Posted on April 27, 2004 at 7:48 am
Today:a little update on the projects. I have been lucky enough to have had a bit of extra knitting time lately, so I’ve covered a lot of ground, having finished both sleeves for the Simply Marilyn sweater I’m knitting for Cornelia, and have reached the underarm bind-off for the Noro Blossom vest I’m making. I’m playing with the idea of adding a little border to Simply Marilyn since the girl doesn’t want the cable panel. Too busy around the front, er, chest area she thinks. I’m thinking just a picot edge or a cabled cast on like I’ve seen in theTwisted Sister sock book. Something small and simple, because it is a very chunky yarn, anything too fussy would just look sloppy. Suggestions, anyone?
Meanwhile, I have to confess that I made a slight error when I called this Noro vest "mindless". I had been coveting the Zen that Stephanie‘s acheived with her little blue sweater, but such nirvana was denied me in this project. I think that Zen must be something more like the mind-numbing blur I was mired in when I was knitting Jaipur (before I had to rip the whole bloody bloody christly thingymajohnbobbit thing out!!!), and will reacquaint myself with when I cast on for The Return of Jaipur. Oooh, I can feel my legs falling asleep just thinking about it.
But I digress.
I had been admiring Stephanie’s little discourse on the bliss of making a perfect sweater, straightforward in technique and style. I have seldom bothered with such exercises because I was always after the kind of sweater that was impossible to move out of the chair where it was being knit lest my bobbins turn into a tangle denser than a nest of mating snakes. Yes, it’s true. Hello, my name is Julia, and I am a Recovering Rowan hag. A slave to Sasha. A whore for Botany 4ply. It’s not a pretty story.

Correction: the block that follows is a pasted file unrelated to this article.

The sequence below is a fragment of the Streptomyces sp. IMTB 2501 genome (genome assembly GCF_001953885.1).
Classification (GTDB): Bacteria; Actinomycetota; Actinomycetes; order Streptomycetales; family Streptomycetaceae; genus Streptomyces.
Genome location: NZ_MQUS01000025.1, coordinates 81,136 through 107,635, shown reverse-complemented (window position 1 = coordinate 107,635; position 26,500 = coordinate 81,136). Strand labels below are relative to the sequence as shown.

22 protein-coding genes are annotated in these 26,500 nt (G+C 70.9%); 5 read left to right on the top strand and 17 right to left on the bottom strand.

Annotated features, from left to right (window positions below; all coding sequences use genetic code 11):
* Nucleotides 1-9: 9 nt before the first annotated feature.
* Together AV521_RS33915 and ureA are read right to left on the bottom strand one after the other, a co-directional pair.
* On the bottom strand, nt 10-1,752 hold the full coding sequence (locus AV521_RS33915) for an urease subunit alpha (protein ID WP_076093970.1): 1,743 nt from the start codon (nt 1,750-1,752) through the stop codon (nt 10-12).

But I digress.
So I buy this little Noro booklet, number 15, with the simplest little pattern for a vest in Blossom, and even the picture is in a colour I love. No finish work except for side seams and sewing on a few buttons, and the yarn looks seductively like homespun, if you squint. But it turns out my mindless project was actually interesting, even vexing at times. Blossom is a sort of chenille texture plied with a series of thread slubs and the whole thing splits so that the thread slubs stick out from the fabric calling out "Looks over here, a split stitch!" And occasionally I have to maneuver these little furry wads of fiber around to the back of the work because otherwise it would look like I had knit baby hamsters into my sweater. And the basketweave pattern is almost completely impossible to keep track of from row to row because of the fuzziness of the yarn. But this is what I get for my pains:
I think that this is a bliss I could settle for.